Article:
For a self-described cyclist who lives in a town with more bikes than people, this video made me laugh. All the cyclists I know are really nice, but I can't say that I don't see these stereotypes often - Take a look for yourself. See you soon. (ht Treehugger)
Sunday, June 10, 2007
One of things I enjoy is reading up on the news, and the story that has been all over has been the jail saga of Paris Hilton. For those of you who were fortunate enough to not be exposed to this, the story went that Hilton, after having her license suspended for driving under the influence and then being caught twice driving on that suspended license, was sentenced to serve 45 days in the Los Angeles County Jail. But the outcry came when, three days later, she was released by the LA County Sheriff to serve out the remainder of her sentence under house arrest. But this did not sit well with the Judge presiding over her case - the next day, he called Paris back into his courtroom and ordered her back to the county Jail to serve out the rest of her sentence. And she left, sobbing and in handcuffs, to return to the cell from which she came.
Paris' return to jail sparked a flurry of news editorials, many who took this chance to take their shots at Paris' character or lack thereof. But this is not the issue that caught my attention; though I would never condone or excuse her actions, the question that was raised that caught my attention was this one: "How can we say the law is just if it doesn't apply to everyone?" For our system of law to function, it must be applied to everyone, regardless of gender, race, or celebrity status - this is the essence of justice. This is the reality that hit Paris like a ton of bricks - the law is the law, whoever you are, and you will be held accountable for what you've done.
This is the truth for GOD's law as well: whether we like it or not, there will come a day when GOD's justice will become a palpable reality, and we will all be faced with this reality: "There is no difference, for all have sinned and fall short of the glory of God..." (Romans 3:23a) But this is not the end of the story; unlike Paris, who will have to serve out the rest of her 42 days in the big house, those who have realized they couldn't do it on their own and fell into the arms of Jesus will have no fear when justice is fully realized, because it is Jesus who will have stood in our place: "...and are justified freely by his grace through the redemption that came by Christ Jesus." Tony Campolo described this action as the cross of Christ "being like a gigantic vacuum cleaner, sucking all of the world's sins to himself throughout all eternity." For justice to truly be justice, all evil must be answered; thanks to Jesus who "became sin" and imparted to us his righteousness so we could walk free in the new life of grace. Now that's a story worth talking about.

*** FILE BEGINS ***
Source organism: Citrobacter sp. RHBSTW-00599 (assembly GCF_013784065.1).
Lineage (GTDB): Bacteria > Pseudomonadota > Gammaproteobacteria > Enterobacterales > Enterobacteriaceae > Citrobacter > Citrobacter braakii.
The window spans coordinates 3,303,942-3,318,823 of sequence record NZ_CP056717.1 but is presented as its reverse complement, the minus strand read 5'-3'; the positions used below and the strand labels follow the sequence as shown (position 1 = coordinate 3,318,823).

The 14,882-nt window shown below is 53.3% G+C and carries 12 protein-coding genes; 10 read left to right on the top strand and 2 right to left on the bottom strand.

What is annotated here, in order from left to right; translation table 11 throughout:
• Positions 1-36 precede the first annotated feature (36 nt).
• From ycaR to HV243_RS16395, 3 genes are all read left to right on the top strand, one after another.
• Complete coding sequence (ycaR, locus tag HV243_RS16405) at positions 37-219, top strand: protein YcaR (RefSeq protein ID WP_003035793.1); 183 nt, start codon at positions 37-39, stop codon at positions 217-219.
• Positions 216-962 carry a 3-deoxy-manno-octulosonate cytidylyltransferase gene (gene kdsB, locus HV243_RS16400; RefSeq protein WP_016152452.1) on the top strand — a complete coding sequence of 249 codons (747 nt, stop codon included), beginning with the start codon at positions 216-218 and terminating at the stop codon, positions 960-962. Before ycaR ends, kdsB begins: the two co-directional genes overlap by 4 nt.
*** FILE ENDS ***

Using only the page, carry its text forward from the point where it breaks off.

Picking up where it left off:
A final thought to chew on from the SF Chronicle article I read:
"'She's a real person who has chosen to live a fictional life,' Calo says. 'She is a shallow, dumb blonde who flaunts her lifestyle. But we can't fault her. We're the ones who decided that this is entertainment.'"See you soon.
Wednesday, June 06, 2007
Today, I walked out of the last class of my undergraduate career. I've still got papers and stuff to write, but I'm only beginning to feel the weight of a chapter of my life coming to a close and a new one beginning (more on that later.) I'm still winding down from working hard at so many things for so long, but I've learned about what it feels like to truly persevere in something, and I hope to do the same in my love for Jesus for the rest of my life. In the midst of the nuttiness I seem to have lost my blogging voice, but I feel it coming back after all this time. I wanted you all to know how much I appreciate and love you - thanks for coming to my recital, praying for me, supporting me, and being my friends. Talk to you soon - for real.